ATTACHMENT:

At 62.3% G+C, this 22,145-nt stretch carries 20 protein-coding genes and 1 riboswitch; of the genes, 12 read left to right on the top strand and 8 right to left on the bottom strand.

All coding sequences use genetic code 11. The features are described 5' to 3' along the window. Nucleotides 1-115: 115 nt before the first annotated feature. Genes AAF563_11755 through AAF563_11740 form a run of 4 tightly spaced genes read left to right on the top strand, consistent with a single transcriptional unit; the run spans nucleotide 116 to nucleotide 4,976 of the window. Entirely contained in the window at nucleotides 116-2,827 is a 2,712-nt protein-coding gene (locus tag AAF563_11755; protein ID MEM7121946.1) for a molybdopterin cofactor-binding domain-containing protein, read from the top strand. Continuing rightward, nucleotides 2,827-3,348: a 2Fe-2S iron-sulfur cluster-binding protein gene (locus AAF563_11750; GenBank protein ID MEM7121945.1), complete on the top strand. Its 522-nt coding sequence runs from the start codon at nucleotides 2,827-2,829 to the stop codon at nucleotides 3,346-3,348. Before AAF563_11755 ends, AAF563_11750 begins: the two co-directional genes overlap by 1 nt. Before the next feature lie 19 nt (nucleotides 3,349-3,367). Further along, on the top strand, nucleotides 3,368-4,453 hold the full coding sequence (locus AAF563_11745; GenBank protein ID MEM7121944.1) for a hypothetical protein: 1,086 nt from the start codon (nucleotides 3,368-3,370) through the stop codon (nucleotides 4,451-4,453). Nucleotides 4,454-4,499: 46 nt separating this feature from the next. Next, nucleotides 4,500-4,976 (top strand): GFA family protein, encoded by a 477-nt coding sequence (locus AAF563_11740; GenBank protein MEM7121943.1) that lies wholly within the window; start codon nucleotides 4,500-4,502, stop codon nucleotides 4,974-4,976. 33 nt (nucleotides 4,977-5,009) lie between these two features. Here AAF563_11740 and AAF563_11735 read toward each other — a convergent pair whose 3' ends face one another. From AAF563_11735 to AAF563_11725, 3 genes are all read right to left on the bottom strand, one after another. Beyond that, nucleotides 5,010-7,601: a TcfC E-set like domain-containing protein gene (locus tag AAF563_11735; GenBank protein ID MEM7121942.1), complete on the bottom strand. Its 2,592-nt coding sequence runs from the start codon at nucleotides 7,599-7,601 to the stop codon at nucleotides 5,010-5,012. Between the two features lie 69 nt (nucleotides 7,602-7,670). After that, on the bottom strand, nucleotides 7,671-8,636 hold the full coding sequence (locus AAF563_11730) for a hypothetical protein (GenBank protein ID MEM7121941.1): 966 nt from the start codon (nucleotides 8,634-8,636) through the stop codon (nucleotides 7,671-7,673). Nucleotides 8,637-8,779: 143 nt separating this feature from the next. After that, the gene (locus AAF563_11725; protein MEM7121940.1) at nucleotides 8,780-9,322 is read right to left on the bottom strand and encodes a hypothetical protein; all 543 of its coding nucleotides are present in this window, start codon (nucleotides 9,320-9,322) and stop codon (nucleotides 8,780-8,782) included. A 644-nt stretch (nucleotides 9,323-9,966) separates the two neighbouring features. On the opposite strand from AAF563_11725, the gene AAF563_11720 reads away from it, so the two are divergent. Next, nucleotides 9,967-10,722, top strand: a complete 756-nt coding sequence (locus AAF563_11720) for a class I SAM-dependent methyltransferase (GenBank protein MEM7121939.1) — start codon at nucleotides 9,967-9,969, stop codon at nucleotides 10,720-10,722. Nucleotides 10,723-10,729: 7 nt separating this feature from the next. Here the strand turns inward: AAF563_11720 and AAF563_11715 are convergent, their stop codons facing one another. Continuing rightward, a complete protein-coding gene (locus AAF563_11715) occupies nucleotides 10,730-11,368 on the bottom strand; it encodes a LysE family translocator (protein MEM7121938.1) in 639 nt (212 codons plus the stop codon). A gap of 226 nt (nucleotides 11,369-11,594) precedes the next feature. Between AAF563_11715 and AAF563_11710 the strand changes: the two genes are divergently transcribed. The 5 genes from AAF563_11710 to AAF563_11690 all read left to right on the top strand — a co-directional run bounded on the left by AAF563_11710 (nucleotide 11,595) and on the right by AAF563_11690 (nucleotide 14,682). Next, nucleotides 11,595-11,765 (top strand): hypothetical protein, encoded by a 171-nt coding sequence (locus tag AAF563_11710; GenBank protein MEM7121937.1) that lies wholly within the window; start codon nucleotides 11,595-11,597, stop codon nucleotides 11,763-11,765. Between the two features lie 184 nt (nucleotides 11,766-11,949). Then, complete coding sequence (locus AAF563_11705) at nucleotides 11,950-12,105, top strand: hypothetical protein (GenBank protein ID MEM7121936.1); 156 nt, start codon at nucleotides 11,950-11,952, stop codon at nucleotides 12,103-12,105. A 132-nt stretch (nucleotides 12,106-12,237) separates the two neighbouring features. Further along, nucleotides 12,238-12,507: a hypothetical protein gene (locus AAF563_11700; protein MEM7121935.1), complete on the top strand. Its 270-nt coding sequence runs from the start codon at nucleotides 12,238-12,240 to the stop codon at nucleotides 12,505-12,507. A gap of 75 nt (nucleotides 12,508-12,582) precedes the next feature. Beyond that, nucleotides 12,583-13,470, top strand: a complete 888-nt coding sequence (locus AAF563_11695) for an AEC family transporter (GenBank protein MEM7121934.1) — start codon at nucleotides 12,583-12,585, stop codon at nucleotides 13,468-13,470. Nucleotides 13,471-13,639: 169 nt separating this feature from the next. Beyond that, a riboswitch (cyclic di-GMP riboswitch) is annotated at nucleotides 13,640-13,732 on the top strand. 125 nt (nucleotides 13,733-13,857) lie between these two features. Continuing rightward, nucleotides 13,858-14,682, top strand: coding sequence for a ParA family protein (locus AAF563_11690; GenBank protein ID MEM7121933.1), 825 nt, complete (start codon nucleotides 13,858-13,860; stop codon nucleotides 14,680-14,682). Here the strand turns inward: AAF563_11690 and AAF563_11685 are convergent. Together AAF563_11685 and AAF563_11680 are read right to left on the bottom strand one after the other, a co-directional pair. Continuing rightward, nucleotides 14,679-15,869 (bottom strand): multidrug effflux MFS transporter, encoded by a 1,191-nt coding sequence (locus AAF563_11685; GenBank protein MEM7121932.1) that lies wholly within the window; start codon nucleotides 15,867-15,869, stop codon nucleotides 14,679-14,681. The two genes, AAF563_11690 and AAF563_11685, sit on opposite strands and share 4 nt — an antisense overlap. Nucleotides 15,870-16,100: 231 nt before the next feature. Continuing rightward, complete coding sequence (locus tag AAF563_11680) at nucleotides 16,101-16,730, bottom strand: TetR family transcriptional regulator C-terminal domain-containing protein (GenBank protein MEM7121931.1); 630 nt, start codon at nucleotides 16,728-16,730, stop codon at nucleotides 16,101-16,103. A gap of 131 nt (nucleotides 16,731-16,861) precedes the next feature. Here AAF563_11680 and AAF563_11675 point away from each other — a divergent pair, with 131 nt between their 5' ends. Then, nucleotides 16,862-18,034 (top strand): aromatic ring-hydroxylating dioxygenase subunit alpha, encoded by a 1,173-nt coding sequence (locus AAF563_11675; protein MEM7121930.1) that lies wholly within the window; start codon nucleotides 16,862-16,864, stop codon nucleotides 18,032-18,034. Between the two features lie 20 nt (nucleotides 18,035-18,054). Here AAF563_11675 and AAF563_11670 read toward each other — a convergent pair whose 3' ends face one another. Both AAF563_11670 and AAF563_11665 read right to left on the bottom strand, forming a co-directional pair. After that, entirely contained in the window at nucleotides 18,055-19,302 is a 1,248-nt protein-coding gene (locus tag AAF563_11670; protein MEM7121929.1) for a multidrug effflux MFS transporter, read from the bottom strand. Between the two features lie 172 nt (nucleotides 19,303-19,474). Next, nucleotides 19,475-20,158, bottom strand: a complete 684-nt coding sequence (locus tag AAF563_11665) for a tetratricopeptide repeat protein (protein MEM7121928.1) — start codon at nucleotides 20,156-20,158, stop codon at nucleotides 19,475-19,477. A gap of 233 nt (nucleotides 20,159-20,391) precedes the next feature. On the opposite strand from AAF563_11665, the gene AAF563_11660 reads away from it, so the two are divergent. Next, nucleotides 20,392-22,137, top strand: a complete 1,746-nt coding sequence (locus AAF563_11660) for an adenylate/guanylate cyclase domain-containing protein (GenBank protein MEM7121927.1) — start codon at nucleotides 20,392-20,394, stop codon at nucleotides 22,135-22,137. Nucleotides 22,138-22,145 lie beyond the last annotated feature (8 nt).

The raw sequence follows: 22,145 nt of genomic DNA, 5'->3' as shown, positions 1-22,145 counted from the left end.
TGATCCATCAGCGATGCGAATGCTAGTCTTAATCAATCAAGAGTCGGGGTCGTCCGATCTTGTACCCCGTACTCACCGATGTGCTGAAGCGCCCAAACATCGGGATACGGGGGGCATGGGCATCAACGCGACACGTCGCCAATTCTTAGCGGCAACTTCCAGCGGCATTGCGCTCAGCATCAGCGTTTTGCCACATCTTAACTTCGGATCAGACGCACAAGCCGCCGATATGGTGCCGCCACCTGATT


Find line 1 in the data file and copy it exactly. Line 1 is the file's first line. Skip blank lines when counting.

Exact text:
At 62.3% G+C, this 22,145-nt stretch carries 20 protein-coding genes and 1 riboswitch; of the genes, 12 read left to right on the top strand and 8 right to left on the bottom strand.